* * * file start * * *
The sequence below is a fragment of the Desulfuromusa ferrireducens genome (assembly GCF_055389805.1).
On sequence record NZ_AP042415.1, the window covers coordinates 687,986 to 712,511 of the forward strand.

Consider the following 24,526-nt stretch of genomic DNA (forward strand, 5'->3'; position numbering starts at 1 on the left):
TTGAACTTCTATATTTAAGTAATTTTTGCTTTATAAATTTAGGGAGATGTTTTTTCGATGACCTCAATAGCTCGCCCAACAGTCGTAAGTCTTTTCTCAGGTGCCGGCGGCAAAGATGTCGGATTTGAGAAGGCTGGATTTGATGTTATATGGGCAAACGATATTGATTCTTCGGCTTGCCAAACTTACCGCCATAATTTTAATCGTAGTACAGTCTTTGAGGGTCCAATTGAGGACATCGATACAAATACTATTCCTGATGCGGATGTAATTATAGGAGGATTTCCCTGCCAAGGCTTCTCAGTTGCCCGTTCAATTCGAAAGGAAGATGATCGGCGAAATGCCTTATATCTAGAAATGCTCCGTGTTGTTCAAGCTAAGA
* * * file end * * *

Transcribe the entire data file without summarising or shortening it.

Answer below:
The sequence below is a fragment of the Desulfuromusa ferrireducens genome (assembly GCF_055389805.1).
On sequence record NZ_AP042415.1, the window covers coordinates 687,986 to 712,511 of the forward strand.

Consider the following 24,526-nt stretch of genomic DNA (forward strand, 5'->3'; position numbering starts at 1 on the left):
TTGAACTTCTATATTTAAGTAATTTTTGCTTTATAAATTTAGGGAGATGTTTTTTCGATGACCTCAATAGCTCGCCCAACAGTCGTAAGTCTTTTCTCAGGTGCCGGCGGCAAAGATGTCGGATTTGAGAAGGCTGGATTTGATGTTATATGGGCAAACGATATTGATTCTTCGGCTTGCCAAACTTACCGCCATAATTTTAATCGTAGTACAGTCTTTGAGGGTCCAATTGAGGACATCGATACAAATACTATTCCTGATGCGGATGTAATTATAGGAGGATTTCCCTGCCAAGGCTTCTCAGTTGCCCGTTCAATTCGAAAGGAAGATGATCGGCGAAATGCCTTATATCTAGAAATGCTCCGTGTTGTTCAAGCTAAGA